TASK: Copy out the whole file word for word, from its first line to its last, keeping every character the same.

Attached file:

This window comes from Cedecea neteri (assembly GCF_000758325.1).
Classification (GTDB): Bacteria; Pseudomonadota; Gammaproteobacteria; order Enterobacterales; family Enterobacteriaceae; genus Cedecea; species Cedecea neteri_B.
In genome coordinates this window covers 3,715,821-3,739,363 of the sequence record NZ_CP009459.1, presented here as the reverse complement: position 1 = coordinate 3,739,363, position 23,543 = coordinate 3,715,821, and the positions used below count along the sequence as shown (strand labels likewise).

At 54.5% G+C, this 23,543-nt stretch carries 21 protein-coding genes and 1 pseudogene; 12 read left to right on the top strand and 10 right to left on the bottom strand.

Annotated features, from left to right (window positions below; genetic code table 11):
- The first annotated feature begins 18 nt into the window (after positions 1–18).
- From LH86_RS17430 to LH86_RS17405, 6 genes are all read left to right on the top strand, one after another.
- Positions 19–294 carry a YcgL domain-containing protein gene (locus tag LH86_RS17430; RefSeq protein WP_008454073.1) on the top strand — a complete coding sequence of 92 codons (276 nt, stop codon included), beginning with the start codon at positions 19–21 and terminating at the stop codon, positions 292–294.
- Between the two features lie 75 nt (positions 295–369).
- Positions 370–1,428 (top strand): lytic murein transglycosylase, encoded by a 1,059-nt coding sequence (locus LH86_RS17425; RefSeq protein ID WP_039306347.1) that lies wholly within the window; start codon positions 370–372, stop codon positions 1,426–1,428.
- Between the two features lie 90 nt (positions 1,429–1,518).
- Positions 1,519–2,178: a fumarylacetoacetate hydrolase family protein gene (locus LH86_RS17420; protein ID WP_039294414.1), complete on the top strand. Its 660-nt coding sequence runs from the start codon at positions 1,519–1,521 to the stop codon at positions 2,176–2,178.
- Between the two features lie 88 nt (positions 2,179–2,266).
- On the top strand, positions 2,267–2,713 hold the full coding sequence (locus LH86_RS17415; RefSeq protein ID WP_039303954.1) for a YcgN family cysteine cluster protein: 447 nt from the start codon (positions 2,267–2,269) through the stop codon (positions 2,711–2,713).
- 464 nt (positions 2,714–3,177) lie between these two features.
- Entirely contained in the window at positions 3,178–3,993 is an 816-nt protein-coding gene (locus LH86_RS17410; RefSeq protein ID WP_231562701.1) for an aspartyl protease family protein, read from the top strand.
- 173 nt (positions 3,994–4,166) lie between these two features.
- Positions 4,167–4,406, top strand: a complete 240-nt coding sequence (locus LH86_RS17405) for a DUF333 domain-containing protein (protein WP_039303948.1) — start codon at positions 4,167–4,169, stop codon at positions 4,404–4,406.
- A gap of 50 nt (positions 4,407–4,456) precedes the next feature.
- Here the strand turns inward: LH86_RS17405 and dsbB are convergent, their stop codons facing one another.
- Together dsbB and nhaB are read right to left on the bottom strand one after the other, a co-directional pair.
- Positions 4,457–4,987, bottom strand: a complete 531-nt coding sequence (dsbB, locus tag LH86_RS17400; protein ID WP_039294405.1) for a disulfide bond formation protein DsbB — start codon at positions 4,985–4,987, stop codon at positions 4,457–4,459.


This window comes from Cedecea neteri (assembly GCF_000758325.1).
Classification (GTDB): Bacteria; Pseudomonadota; Gammaproteobacteria; order Enterobacterales; family Enterobacteriaceae; genus Cedecea; species Cedecea neteri_B.
In genome coordinates this window covers 3,715,821-3,739,363 of the sequence record NZ_CP009459.1, presented here as the reverse complement: position 1 = coordinate 3,739,363, position 23,543 = coordinate 3,715,821, and the positions used below count along the sequence as shown (strand labels likewise).

At 54.5% G+C, this 23,543-nt stretch carries 21 protein-coding genes and 1 pseudogene; 12 read left to right on the top strand and 10 right to left on the bottom strand.

Annotated features, from left to right (window positions below; genetic code table 11):
- The first annotated feature begins 18 nt into the window (after positions 1–18).
- From LH86_RS17430 to LH86_RS17405, 6 genes are all read left to right on the top strand, one after another.
- Positions 19–294 carry a YcgL domain-containing protein gene (locus tag LH86_RS17430; RefSeq protein WP_008454073.1) on the top strand — a complete coding sequence of 92 codons (276 nt, stop codon included), beginning with the start codon at positions 19–21 and terminating at the stop codon, positions 292–294.
- Between the two features lie 75 nt (positions 295–369).
- Positions 370–1,428 (top strand): lytic murein transglycosylase, encoded by a 1,059-nt coding sequence (locus LH86_RS17425; RefSeq protein ID WP_039306347.1) that lies wholly within the window; start codon positions 370–372, stop codon positions 1,426–1,428.
- Between the two features lie 90 nt (positions 1,429–1,518).
- Positions 1,519–2,178: a fumarylacetoacetate hydrolase family protein gene (locus LH86_RS17420; protein ID WP_039294414.1), complete on the top strand. Its 660-nt coding sequence runs from the start codon at positions 1,519–1,521 to the stop codon at positions 2,176–2,178.
- Between the two features lie 88 nt (positions 2,179–2,266).
- On the top strand, positions 2,267–2,713 hold the full coding sequence (locus LH86_RS17415; RefSeq protein ID WP_039303954.1) for a YcgN family cysteine cluster protein: 447 nt from the start codon (positions 2,267–2,269) through the stop codon (positions 2,711–2,713).
- 464 nt (positions 2,714–3,177) lie between these two features.
- Entirely contained in the window at positions 3,178–3,993 is an 816-nt protein-coding gene (locus LH86_RS17410; RefSeq protein ID WP_231562701.1) for an aspartyl protease family protein, read from the top strand.
- 173 nt (positions 3,994–4,166) lie between these two features.
- Positions 4,167–4,406, top strand: a complete 240-nt coding sequence (locus LH86_RS17405) for a DUF333 domain-containing protein (protein WP_039303948.1) — start codon at positions 4,167–4,169, stop codon at positions 4,404–4,406.
- A gap of 50 nt (positions 4,407–4,456) precedes the next feature.
- Here the strand turns inward: LH86_RS17405 and dsbB are convergent, their stop codons facing one another.
- Together dsbB and nhaB are read right to left on the bottom strand one after the other, a co-directional pair.
- Positions 4,457–4,987, bottom strand: a complete 531-nt coding sequence (dsbB, locus tag LH86_RS17400; protein ID WP_039294405.1) for a disulfide bond formation protein DsbB — start codon at positions 4,985–4,987, stop codon at positions 4,457–4,459.